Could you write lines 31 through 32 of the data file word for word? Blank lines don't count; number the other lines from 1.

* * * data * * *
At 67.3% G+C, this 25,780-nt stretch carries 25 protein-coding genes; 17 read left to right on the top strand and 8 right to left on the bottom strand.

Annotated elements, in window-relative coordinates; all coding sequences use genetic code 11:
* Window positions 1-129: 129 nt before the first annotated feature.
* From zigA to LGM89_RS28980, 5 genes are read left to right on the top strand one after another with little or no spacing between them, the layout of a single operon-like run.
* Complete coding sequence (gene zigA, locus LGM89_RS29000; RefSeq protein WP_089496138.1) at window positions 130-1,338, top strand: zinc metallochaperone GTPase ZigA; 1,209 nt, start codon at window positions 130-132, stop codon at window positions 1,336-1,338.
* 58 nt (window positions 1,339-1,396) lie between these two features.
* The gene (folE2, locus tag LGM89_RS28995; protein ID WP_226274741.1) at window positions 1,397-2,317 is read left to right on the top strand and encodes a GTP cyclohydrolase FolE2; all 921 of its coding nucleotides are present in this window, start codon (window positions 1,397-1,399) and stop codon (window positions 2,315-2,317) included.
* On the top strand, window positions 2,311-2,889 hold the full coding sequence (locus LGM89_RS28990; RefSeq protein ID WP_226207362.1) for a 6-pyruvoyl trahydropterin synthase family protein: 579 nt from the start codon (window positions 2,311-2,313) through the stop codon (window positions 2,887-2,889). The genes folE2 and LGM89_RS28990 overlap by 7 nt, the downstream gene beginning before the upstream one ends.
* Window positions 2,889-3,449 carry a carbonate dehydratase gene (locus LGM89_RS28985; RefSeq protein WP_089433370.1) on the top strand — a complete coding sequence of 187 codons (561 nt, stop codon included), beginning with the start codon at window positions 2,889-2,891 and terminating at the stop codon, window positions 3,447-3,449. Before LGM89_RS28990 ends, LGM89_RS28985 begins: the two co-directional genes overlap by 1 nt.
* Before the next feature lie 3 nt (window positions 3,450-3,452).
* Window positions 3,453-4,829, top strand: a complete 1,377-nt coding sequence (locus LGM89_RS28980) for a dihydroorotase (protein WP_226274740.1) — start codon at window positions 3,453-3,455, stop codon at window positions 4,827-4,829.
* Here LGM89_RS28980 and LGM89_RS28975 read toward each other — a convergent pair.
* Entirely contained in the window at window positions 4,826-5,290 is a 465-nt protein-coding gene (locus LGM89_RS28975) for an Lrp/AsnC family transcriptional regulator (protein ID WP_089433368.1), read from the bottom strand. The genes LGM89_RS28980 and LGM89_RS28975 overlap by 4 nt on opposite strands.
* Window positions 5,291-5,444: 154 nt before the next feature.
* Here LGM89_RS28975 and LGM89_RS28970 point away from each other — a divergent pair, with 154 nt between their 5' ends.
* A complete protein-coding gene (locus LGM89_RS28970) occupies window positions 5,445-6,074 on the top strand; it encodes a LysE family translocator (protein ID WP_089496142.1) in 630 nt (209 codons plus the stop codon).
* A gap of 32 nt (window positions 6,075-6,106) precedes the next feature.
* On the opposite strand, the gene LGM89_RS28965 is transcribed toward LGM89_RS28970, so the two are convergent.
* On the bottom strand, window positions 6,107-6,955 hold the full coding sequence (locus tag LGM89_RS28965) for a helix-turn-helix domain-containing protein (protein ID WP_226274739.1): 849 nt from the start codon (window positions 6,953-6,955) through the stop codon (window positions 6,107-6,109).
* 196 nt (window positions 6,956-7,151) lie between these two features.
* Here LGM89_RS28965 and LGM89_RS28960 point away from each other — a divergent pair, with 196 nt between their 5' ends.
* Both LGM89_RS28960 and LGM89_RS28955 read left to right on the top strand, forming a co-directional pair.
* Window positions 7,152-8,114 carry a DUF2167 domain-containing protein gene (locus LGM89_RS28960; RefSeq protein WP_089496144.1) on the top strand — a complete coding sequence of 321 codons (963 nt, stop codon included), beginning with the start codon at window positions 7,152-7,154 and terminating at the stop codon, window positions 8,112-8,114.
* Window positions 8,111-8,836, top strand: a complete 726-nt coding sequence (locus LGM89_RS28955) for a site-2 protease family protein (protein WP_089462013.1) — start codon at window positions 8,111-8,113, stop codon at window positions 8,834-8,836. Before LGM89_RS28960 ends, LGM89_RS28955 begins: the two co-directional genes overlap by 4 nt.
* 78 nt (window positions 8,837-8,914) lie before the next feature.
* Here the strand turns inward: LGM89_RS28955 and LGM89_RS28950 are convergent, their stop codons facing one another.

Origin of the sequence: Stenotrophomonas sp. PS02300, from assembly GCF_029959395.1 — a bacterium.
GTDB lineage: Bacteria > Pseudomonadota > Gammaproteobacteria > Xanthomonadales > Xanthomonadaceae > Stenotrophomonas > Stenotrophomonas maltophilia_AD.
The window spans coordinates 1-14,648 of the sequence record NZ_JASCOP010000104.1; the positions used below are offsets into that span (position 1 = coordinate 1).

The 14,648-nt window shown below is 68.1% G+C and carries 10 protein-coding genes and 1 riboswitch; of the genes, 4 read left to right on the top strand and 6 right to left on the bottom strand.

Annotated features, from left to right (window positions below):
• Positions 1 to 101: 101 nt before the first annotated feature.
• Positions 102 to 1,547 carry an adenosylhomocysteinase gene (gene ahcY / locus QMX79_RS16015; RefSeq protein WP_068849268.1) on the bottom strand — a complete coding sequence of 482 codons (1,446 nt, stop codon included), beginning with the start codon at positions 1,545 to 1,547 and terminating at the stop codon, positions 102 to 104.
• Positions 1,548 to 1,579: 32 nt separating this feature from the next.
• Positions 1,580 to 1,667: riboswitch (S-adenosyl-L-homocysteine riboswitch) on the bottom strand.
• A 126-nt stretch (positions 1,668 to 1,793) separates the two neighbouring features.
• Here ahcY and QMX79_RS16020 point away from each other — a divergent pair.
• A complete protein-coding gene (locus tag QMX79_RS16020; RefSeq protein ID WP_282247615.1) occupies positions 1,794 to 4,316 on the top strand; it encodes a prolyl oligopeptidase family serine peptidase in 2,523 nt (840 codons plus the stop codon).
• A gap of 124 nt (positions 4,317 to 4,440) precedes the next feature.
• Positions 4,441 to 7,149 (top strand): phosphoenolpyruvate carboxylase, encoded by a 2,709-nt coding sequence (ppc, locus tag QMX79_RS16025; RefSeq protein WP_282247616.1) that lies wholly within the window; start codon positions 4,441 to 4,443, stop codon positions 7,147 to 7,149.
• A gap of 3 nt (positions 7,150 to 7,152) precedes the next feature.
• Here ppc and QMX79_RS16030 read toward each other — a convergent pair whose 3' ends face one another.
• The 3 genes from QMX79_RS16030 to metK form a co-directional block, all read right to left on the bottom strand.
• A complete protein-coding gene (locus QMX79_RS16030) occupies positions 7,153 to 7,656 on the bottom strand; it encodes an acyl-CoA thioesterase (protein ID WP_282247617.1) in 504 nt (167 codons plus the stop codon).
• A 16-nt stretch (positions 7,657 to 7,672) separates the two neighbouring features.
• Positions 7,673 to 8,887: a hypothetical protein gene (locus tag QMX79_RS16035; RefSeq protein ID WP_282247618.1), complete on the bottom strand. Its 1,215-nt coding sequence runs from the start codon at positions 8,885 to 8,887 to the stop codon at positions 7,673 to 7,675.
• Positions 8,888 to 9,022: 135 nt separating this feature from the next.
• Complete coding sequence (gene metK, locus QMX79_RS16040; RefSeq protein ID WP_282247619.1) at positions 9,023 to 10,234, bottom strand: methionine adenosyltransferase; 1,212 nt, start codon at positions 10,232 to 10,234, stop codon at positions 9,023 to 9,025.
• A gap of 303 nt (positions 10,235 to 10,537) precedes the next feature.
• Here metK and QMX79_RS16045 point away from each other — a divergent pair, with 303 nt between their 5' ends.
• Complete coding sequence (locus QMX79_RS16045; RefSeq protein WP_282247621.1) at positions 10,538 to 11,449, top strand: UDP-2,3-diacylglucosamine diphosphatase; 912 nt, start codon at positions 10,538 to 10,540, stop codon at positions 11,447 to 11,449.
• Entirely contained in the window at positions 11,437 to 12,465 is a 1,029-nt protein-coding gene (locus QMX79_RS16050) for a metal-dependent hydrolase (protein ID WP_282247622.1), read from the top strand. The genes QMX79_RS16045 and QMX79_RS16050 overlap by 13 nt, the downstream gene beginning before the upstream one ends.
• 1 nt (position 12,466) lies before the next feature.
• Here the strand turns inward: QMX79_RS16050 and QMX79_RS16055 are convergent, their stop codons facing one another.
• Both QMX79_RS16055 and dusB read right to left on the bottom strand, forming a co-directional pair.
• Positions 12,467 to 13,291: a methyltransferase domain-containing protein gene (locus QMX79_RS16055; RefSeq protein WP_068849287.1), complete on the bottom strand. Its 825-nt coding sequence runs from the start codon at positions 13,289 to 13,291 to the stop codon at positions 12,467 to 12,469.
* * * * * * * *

Annotated features, from left to right (window positions below):
• Positions 1 to 101: 101 nt before the first annotated feature.